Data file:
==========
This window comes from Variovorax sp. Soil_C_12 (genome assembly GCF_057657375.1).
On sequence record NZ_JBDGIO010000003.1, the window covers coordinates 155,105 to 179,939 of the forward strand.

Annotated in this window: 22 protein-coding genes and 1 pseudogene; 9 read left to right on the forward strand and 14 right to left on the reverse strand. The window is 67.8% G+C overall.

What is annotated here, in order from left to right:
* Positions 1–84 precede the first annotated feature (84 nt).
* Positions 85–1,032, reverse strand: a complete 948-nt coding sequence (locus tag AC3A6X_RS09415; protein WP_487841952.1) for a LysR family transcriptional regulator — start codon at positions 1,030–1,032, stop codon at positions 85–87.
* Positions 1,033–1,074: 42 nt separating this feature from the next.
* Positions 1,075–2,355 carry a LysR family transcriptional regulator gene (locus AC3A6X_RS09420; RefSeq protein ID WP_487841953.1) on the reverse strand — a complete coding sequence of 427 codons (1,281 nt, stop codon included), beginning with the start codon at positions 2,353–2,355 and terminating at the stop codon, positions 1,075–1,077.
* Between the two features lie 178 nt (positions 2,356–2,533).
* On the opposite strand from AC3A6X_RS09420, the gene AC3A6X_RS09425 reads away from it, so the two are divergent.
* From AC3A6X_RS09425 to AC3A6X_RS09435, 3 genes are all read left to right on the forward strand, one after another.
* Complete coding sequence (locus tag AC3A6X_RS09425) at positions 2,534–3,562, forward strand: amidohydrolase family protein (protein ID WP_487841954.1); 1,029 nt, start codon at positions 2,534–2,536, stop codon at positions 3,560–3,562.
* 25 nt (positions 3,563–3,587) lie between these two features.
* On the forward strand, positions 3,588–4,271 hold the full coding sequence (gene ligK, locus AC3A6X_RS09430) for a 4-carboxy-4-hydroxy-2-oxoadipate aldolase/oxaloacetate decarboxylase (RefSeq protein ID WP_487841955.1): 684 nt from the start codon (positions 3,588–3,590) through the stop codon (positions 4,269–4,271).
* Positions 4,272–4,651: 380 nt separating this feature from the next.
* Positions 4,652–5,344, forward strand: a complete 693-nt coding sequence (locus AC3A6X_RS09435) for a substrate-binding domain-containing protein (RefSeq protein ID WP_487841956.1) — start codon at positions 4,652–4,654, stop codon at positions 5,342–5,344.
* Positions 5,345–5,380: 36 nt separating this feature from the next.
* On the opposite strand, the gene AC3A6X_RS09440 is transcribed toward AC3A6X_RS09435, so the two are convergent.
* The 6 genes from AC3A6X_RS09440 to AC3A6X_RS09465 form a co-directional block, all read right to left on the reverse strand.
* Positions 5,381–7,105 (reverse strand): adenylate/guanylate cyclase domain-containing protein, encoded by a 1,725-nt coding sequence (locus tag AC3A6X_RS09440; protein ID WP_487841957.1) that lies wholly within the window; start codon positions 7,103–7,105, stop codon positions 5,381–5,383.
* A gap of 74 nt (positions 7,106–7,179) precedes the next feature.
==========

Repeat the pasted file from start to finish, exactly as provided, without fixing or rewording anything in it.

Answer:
This window comes from Variovorax sp. Soil_C_12 (genome assembly GCF_057657375.1).
On sequence record NZ_JBDGIO010000003.1, the window covers coordinates 155,105 to 179,939 of the forward strand.

Annotated in this window: 22 protein-coding genes and 1 pseudogene; 9 read left to right on the forward strand and 14 right to left on the reverse strand. The window is 67.8% G+C overall.

What is annotated here, in order from left to right:
* Positions 1–84 precede the first annotated feature (84 nt).
* Positions 85–1,032, reverse strand: a complete 948-nt coding sequence (locus tag AC3A6X_RS09415; protein WP_487841952.1) for a LysR family transcriptional regulator — start codon at positions 1,030–1,032, stop codon at positions 85–87.
* Positions 1,033–1,074: 42 nt separating this feature from the next.
* Positions 1,075–2,355 carry a LysR family transcriptional regulator gene (locus AC3A6X_RS09420; RefSeq protein ID WP_487841953.1) on the reverse strand — a complete coding sequence of 427 codons (1,281 nt, stop codon included), beginning with the start codon at positions 2,353–2,355 and terminating at the stop codon, positions 1,075–1,077.
* Between the two features lie 178 nt (positions 2,356–2,533).
* On the opposite strand from AC3A6X_RS09420, the gene AC3A6X_RS09425 reads away from it, so the two are divergent.
* From AC3A6X_RS09425 to AC3A6X_RS09435, 3 genes are all read left to right on the forward strand, one after another.
* Complete coding sequence (locus tag AC3A6X_RS09425) at positions 2,534–3,562, forward strand: amidohydrolase family protein (protein ID WP_487841954.1); 1,029 nt, start codon at positions 2,534–2,536, stop codon at positions 3,560–3,562.
* 25 nt (positions 3,563–3,587) lie between these two features.
* On the forward strand, positions 3,588–4,271 hold the full coding sequence (gene ligK, locus AC3A6X_RS09430) for a 4-carboxy-4-hydroxy-2-oxoadipate aldolase/oxaloacetate decarboxylase (RefSeq protein ID WP_487841955.1): 684 nt from the start codon (positions 3,588–3,590) through the stop codon (positions 4,269–4,271).
* Positions 4,272–4,651: 380 nt separating this feature from the next.
* Positions 4,652–5,344, forward strand: a complete 693-nt coding sequence (locus AC3A6X_RS09435) for a substrate-binding domain-containing protein (RefSeq protein ID WP_487841956.1) — start codon at positions 4,652–4,654, stop codon at positions 5,342–5,344.
* Positions 5,345–5,380: 36 nt separating this feature from the next.
* On the opposite strand, the gene AC3A6X_RS09440 is transcribed toward AC3A6X_RS09435, so the two are convergent.
* The 6 genes from AC3A6X_RS09440 to AC3A6X_RS09465 form a co-directional block, all read right to left on the reverse strand.
* Positions 5,381–7,105 (reverse strand): adenylate/guanylate cyclase domain-containing protein, encoded by a 1,725-nt coding sequence (locus tag AC3A6X_RS09440; protein ID WP_487841957.1) that lies wholly within the window; start codon positions 7,103–7,105, stop codon positions 5,381–5,383.
* A gap of 74 nt (positions 7,106–7,179) precedes the next feature.